Elevators fall into two categories - hydraulic and traction. A hydraulic elevator operates via a hydraulic piston located under the cab, while a traction elevator is pulled up via a cable and counterweight system above the cab. Hydraulic elevators are limited to around 7 stories in height.

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Left: hydraulic elevator / Right: traction elevator. Source: FEMA

Issues Addressed

Any elevator equipment located below the lowest floor (BFE) or in a basement is not covered by the National Flood Insurance Program. In order to qualify for coverage, all of the following techniques must be applied.[1]

Hydraulic Elevators
The jack assembly for a hydraulic elevator (above left) will, by necessity, be located below the lowest floor and therefore generally below the BFE. The jack is located in a casing, and while it will resist damage from small amounts of water seepage, total inundation by floodwaters will usually result in contamination of the hydraulic oil and possible damage to the cylinders and seals of the jack. Salt water, because it is corrosive, can be particularly damaging. The hydraulic pump and reservoirs of the hydraulic elevator are also susceptible to water damage, but they can easily be located up to two floors above the jack and above the BFE as shown in drawing above.

Traction Elevators

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Float and Control Mechanism to Control Cab Descent. Source: FEMA

For traction elevators (above right), the electric motor and most other equipment are normally located above the elevator shaft and would not be susceptible to flood damage. Some equipment, however, such as the counterweight roller guides, compensation cable and pulleys, and oil buffers, usually must be located at the bottom of the shaft. When such equipment cannot be located above the BFE, it must be constructed using flood-resistant materials where possible.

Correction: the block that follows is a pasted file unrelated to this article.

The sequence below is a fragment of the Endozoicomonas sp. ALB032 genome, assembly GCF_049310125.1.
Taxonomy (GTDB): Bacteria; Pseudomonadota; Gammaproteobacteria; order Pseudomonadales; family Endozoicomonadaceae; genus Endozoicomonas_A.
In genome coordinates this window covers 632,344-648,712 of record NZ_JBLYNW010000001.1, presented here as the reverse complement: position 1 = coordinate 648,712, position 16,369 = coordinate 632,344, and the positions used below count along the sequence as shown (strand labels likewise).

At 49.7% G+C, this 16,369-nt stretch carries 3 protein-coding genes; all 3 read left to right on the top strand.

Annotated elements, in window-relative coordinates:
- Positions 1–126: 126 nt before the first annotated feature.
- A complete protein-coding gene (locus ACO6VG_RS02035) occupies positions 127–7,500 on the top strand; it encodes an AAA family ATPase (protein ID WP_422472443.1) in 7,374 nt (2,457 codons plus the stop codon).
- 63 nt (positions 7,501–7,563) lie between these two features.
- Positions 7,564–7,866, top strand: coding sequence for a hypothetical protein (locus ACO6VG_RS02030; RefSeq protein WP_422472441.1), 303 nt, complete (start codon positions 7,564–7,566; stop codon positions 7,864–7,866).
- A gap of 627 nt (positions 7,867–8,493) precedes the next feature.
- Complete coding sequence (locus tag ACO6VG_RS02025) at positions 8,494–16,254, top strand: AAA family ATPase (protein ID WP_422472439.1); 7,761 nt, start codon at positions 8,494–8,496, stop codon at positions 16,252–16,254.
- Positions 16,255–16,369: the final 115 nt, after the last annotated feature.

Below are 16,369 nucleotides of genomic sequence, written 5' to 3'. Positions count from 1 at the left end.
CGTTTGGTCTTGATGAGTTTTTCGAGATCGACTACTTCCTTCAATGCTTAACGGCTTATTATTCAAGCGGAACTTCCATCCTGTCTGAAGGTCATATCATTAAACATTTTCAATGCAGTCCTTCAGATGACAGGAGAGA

Elevator Equipment

Some equipment common to all elevators will be damaged by floodwaters unless protected. The most obvious example is the elevator cab. Depending upon the size of the cab and the types of interior materials used, a cab may cost between $5,000 and $50,000. Flood damage, which can range from superficial to nearly a complete loss, can easily be avoided by keeping the cab above floodwaters. However, in most elevator control systems, the cab automatically descends to the lowest floor upon loss of electrical power. Installing a system of interlocking controls with one or more float switches in the elevator shaft to always keep the elevator cab from descending into floodwaters (see right) will result in a much safer system. A float switch system or another system that provides the same level of safety is necessary for all elevators where there is a potential for the elevator cab to descend below the BFE during a flood. Electrical equipment is often located below the BFE for both types of elevator systems. Some electrical equipment, such as electrical junction boxes and circuit and control panels, can be located above the BFE as shown in above left drawing. Other elevator components, such as doors and pit switches, must be located at or below the lowest floor. Where this becomes necessary, components may sometimes be replaced with more floodwater-resistant models. Some elevator equipment manufacturers offer water-resistant components; design professionals should contact suppliers to determine the availability of these components.

The cost of installing an elevator according to FEMA guidelines is minimal when compared to the cost of a typical elevator installation, and especially when it guarantees flood insurance.


Any building with an elevator is a candidate for these guidelines, especially high-rise offices.

Related Reports

FEMA: Elevator Installation for Buildings Located in Special Flood Hazard Areas


  1. ^ United States of America. FEMA/FIA. Office of Loss Reduction, Technical Standards Division. Elevator Installation for Buildings Located in Special Flood Hazard Areas in Accordance with the National Flood Insurance Program. 4-93 ed. [Washington, D.C.]: U.S. Dept. of Homeland Security, FEMA, 2010. Print.